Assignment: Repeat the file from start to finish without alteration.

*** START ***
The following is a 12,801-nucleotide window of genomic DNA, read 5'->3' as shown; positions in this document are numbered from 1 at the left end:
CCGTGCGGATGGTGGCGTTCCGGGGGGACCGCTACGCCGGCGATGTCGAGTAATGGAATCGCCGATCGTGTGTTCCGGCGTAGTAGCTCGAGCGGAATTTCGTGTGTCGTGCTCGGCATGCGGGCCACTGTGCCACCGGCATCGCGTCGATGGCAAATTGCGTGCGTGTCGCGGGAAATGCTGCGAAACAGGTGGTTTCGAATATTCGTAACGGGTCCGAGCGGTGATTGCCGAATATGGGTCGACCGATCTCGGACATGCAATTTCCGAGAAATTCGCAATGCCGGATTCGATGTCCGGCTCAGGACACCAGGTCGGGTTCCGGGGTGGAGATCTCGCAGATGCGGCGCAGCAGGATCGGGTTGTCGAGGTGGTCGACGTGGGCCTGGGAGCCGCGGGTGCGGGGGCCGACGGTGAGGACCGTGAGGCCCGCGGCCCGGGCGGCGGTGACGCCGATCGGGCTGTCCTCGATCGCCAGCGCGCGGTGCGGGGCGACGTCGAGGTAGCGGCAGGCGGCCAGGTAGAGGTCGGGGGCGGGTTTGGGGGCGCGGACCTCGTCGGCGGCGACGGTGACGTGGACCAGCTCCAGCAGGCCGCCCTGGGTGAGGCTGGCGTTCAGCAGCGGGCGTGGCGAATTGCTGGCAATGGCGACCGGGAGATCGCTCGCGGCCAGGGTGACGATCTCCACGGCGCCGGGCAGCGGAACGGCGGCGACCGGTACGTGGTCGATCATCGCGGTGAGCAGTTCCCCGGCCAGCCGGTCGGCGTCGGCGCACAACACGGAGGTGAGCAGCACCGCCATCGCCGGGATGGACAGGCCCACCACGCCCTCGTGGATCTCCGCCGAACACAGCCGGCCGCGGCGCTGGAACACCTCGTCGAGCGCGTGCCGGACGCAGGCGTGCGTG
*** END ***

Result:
The following is a 12,801-nucleotide window of genomic DNA, read 5'->3' as shown; positions in this document are numbered from 1 at the left end:
CCGTGCGGATGGTGGCGTTCCGGGGGGACCGCTACGCCGGCGATGTCGAGTAATGGAATCGCCGATCGTGTGTTCCGGCGTAGTAGCTCGAGCGGAATTTCGTGTGTCGTGCTCGGCATGCGGGCCACTGTGCCACCGGCATCGCGTCGATGGCAAATTGCGTGCGTGTCGCGGGAAATGCTGCGAAACAGGTGGTTTCGAATATTCGTAACGGGTCCGAGCGGTGATTGCCGAATATGGGTCGACCGATCTCGGACATGCAATTTCCGAGAAATTCGCAATGCCGGATTCGATGTCCGGCTCAGGACACCAGGTCGGGTTCCGGGGTGGAGATCTCGCAGATGCGGCGCAGCAGGATCGGGTTGTCGAGGTGGTCGACGTGGGCCTGGGAGCCGCGGGTGCGGGGGCCGACGGTGAGGACCGTGAGGCCCGCGGCCCGGGCGGCGGTGACGCCGATCGGGCTGTCCTCGATCGCCAGCGCGCGGTGCGGGGCGACGTCGAGGTAGCGGCAGGCGGCCAGGTAGAGGTCGGGGGCGGGTTTGGGGGCGCGGACCTCGTCGGCGGCGACGGTGACGTGGACCAGCTCCAGCAGGCCGCCCTGGGTGAGGCTGGCGTTCAGCAGCGGGCGTGGCGAATTGCTGGCAATGGCGACCGGGAGATCGCTCGCGGCCAGGGTGACGATCTCCACGGCGCCGGGCAGCGGAACGGCGGCGACCGGTACGTGGTCGATCATCGCGGTGAGCAGTTCCCCGGCCAGCCGGTCGGCGTCGGCGCACAACACGGAGGTGAGCAGCACCGCCATCGCCGGGATGGACAGGCCCACCACGCCCTCGTGGATCTCCGCCGAACACAGCCGGCCGCGGCGCTGGAACACCTCGTCGAGCGCGTGCCGGACGCAGGCGTGCGTG